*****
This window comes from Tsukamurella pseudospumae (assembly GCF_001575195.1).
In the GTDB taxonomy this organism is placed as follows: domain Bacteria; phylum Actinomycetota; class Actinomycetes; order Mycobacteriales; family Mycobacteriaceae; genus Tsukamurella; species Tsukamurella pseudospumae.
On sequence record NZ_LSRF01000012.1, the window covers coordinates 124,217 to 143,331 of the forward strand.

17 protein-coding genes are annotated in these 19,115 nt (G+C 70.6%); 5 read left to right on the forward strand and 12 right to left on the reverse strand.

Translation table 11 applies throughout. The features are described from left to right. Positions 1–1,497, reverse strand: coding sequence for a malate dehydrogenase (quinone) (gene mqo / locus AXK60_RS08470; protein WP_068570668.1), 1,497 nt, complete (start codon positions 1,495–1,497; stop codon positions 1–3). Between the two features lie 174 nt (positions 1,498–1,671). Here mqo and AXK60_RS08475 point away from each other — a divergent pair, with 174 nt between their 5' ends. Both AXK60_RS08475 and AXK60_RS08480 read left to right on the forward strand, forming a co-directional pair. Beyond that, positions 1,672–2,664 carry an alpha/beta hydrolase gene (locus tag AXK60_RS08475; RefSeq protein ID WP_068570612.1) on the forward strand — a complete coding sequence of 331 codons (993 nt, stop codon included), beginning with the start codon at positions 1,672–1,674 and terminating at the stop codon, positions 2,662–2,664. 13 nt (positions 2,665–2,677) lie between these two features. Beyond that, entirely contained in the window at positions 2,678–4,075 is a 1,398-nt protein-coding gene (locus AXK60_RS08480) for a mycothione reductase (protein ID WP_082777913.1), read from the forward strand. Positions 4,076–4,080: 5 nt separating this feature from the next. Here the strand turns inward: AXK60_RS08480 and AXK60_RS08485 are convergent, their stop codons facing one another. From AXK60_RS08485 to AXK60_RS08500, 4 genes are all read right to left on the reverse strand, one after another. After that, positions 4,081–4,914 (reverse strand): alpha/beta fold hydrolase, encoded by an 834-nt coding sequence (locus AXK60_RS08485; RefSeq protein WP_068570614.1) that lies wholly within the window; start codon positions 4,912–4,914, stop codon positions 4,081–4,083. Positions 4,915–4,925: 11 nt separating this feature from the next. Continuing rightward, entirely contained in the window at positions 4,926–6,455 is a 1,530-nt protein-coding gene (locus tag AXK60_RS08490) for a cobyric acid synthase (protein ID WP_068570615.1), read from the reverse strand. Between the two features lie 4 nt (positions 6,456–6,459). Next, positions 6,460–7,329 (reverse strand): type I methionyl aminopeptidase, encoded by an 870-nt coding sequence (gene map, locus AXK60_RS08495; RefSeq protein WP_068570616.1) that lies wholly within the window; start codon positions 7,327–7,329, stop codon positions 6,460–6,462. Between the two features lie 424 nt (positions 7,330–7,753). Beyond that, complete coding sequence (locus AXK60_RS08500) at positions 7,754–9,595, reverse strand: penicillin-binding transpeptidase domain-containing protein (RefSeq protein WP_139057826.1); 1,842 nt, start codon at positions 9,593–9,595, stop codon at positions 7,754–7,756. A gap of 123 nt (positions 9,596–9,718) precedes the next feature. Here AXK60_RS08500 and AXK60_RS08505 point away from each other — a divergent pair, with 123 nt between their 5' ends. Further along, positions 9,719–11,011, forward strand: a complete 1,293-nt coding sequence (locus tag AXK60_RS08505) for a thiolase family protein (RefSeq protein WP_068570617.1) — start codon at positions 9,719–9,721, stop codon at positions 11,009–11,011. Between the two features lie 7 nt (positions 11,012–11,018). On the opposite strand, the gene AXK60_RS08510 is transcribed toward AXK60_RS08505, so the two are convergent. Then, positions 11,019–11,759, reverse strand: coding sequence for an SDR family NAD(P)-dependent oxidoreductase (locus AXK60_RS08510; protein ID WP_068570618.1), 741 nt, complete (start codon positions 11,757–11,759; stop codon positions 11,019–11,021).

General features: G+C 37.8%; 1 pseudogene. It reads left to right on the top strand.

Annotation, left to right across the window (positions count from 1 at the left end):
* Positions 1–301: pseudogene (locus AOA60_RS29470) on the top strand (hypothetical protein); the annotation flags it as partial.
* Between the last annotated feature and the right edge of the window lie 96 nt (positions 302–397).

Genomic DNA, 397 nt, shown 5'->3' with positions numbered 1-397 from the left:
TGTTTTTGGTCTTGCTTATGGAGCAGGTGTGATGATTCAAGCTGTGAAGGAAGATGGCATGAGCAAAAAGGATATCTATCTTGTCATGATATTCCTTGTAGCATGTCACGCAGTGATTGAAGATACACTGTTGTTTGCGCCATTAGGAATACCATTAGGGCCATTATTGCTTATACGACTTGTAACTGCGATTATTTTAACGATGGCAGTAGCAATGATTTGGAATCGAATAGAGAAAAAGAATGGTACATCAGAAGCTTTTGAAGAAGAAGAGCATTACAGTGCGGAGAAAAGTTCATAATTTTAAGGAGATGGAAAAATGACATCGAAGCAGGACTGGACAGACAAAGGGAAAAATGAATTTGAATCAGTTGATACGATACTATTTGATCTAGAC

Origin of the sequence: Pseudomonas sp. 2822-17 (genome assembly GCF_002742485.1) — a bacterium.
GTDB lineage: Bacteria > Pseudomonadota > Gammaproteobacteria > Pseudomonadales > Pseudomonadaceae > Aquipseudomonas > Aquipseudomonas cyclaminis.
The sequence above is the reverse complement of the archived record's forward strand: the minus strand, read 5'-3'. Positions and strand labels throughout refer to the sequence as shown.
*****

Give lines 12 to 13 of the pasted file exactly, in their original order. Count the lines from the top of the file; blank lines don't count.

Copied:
Origin of the sequence: Pseudomonas sp. 2822-17 (genome assembly GCF_002742485.1) — a bacterium.
GTDB lineage: Bacteria > Pseudomonadota > Gammaproteobacteria > Pseudomonadales > Pseudomonadaceae > Aquipseudomonas > Aquipseudomonas cyclaminis.